North Korea has vowed to cut two key communication hotlines with the South, amid rising tensions after Pyongyang's recent rocket and nuclear tests.
It comes after Seoul suspended its operations at the jointly-run Kaesong industrial complex in the North.
Kaesong is one of the last points of co-operation between the two Koreas and a key source of revenue for Pyongyang.
The North has called the shutdown "a declaration of war" and has designated Kaesong as a military zone.
Seoul says the suspension is aimed at cutting off money the North uses for nuclear and missile development.
Pyongyang carried out its fourth nuclear test last month, and launched a satellite into space on Sunday, drawing international condemnation.
North Korea previously cut communication hotlines with the South in 2013, but reopened them after relations improved.
The hotlines, which are intended to defuse dangerous military situations, include one used by the military, and another used to communicate with the UN Command at Panmunjom in the Demilitarised Zone. A third hotline is maintained by the Red Cross.
Analysis: Steve Evans, BBC Korea correspondent
It seems odd but the hotlines between North and South Korea get disconnected precisely when they're most needed.
When the two halves of the peninsula get along, if not amicably then without actually snarling at each other, the links are quiet and unnecessary.
When poor relations descend to worse, the lines get cut as a signal of displeasure.
The system was set up after the 4 July 1972 Joint Communique which was the first formal agreement between Pyongyang and Seoul since the division of Korea in 1945.
When the hotlines were last severed, in 2013, it was reported that the two sides would normally speak twice a day.
A senior North Korean military official was quoted as saying at the time: "Under the situation where a war may break out any moment, there is no need to keep up North-South military communications."
On Thursday, Pyongyang vowed to seize the assets of South Korean companies in Kaesong, and said all workers from the south had to leave by 17:30 local time (08:30 GMT).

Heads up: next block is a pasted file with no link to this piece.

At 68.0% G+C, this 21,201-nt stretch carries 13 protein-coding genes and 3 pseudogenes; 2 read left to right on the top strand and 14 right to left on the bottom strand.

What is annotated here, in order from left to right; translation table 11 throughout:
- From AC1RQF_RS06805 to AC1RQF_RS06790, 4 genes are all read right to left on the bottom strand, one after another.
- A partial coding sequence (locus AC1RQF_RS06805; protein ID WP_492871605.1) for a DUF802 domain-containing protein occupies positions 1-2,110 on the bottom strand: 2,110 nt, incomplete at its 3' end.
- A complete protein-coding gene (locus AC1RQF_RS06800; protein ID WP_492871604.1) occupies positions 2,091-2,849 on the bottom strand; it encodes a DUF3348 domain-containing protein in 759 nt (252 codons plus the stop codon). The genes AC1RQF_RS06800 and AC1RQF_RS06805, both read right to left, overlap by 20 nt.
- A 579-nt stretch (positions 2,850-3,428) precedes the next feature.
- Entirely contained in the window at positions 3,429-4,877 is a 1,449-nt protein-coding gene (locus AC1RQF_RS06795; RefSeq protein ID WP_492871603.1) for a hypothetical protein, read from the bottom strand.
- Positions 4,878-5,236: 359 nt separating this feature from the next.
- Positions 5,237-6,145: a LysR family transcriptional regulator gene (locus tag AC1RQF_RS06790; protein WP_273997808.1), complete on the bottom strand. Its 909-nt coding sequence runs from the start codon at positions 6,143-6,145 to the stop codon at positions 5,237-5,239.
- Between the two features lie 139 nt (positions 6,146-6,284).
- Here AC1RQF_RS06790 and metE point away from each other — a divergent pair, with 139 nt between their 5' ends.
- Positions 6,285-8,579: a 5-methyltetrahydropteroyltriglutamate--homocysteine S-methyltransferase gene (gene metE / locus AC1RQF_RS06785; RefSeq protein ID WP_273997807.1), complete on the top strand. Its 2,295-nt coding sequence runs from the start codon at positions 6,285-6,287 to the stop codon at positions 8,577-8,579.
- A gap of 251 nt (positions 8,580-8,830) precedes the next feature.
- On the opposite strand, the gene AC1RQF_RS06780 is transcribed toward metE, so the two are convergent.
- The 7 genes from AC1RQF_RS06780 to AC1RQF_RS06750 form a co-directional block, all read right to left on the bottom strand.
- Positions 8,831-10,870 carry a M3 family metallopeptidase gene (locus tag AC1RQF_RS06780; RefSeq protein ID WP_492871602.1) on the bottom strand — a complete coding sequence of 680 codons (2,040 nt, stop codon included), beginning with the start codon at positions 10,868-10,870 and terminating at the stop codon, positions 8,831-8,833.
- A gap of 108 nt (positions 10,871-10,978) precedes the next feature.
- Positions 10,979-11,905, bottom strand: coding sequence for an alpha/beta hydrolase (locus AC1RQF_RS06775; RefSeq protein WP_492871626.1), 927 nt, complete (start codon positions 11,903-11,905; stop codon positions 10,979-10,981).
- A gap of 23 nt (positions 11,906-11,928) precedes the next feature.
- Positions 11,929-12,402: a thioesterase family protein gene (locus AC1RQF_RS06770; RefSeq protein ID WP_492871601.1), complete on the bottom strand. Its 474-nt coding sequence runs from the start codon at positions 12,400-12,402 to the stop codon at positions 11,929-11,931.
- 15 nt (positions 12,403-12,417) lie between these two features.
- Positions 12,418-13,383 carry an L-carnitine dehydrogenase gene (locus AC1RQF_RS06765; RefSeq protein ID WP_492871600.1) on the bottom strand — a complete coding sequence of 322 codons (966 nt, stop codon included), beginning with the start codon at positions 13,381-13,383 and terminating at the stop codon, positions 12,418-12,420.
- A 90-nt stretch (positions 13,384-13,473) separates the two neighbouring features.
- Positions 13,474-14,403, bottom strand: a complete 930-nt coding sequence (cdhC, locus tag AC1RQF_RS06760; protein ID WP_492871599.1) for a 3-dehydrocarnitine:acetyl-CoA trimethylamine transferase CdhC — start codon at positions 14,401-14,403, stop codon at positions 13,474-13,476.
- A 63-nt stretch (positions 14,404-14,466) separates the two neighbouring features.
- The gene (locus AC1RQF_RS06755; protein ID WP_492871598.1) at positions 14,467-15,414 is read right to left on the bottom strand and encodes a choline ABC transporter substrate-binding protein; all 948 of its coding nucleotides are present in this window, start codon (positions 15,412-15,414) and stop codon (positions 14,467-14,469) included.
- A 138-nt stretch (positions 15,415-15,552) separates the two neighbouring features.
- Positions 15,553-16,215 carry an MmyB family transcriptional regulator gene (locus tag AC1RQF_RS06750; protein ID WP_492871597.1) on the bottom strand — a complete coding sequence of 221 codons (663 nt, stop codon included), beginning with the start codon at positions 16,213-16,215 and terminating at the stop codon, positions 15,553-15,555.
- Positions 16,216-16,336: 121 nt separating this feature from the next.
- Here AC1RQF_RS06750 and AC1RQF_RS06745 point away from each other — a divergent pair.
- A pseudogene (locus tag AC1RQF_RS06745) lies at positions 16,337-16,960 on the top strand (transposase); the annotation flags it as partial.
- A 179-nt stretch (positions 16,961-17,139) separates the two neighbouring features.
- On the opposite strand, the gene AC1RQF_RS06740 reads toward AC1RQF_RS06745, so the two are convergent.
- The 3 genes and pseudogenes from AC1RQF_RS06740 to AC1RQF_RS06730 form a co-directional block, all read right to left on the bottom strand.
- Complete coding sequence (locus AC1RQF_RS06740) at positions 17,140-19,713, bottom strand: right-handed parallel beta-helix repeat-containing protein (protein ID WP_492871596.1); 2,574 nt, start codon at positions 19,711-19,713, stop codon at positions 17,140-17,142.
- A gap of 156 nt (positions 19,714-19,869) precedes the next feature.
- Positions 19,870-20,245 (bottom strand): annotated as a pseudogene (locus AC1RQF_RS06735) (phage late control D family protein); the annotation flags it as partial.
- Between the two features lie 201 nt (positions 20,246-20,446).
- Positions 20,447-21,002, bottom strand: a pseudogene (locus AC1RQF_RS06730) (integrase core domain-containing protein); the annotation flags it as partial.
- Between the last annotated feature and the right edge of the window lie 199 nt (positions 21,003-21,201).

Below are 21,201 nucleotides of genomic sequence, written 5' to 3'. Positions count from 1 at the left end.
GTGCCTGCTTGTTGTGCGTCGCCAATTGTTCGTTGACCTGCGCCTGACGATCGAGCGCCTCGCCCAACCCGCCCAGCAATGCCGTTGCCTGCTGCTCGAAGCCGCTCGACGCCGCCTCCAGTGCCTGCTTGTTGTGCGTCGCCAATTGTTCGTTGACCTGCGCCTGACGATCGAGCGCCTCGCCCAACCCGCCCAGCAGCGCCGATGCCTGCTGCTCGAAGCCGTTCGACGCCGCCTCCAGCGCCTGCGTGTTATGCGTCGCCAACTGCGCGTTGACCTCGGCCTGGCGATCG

South Korean companies had already started withdrawing managers, equipment and stock after Seoul announced the suspension.
And South Korean officials said that all 280 workers who had been at the facility finally crossed into the South several hours after the deadline expired.
Business owner Chang Beom Kang told the Associated Press that an employee, who drove to Kaesong to pick up thousands of items of women's clothing produced by his firm, had almost reached the border when he had to return to the factory to unload because of the North's decision to freeze all South Korean assets there.
Other managers from the South told the BBC they were shocked and frustrated by the suddenness with which their businesses in the North had had to cease production.
What is Kaesong?
- Joint industrial complex located inside North Korea just across from the demilitarised zone
- Launched in 2004 - it is a source of badly-needed cash for the North
- 124 companies operate there from industries including clothing, textiles, car parts and semiconductors
- South Korean firms pay about $100m (£69m) a year in wages. About 54,000 North Koreans work there
- Last shut down in April 2013 - for four months - after US-South Korean military drills angered North Korea
The current shutdown came as the US Senate voted unanimously in favour of tougher sanctions against North Korea.
The draft legislation targets any person or entity trading or financing anything related to weapons of mass destruction, conventional arms proliferation, North Korea's rocket programme, money laundering, narcotics trafficking, human rights abuses, activities that threaten US cyber security, and the import of luxury goods.
All were already sanctioned, but the measures aim to tighten the restrictions.
The bill also authorises $50m (£34m) for radio broadcasts into North Korea and humanitarian aid programmes.
The House of Representatives passed a similar bill last month. The two will now have to be reconciled into a final measure needing President Barack Obama's sign-off.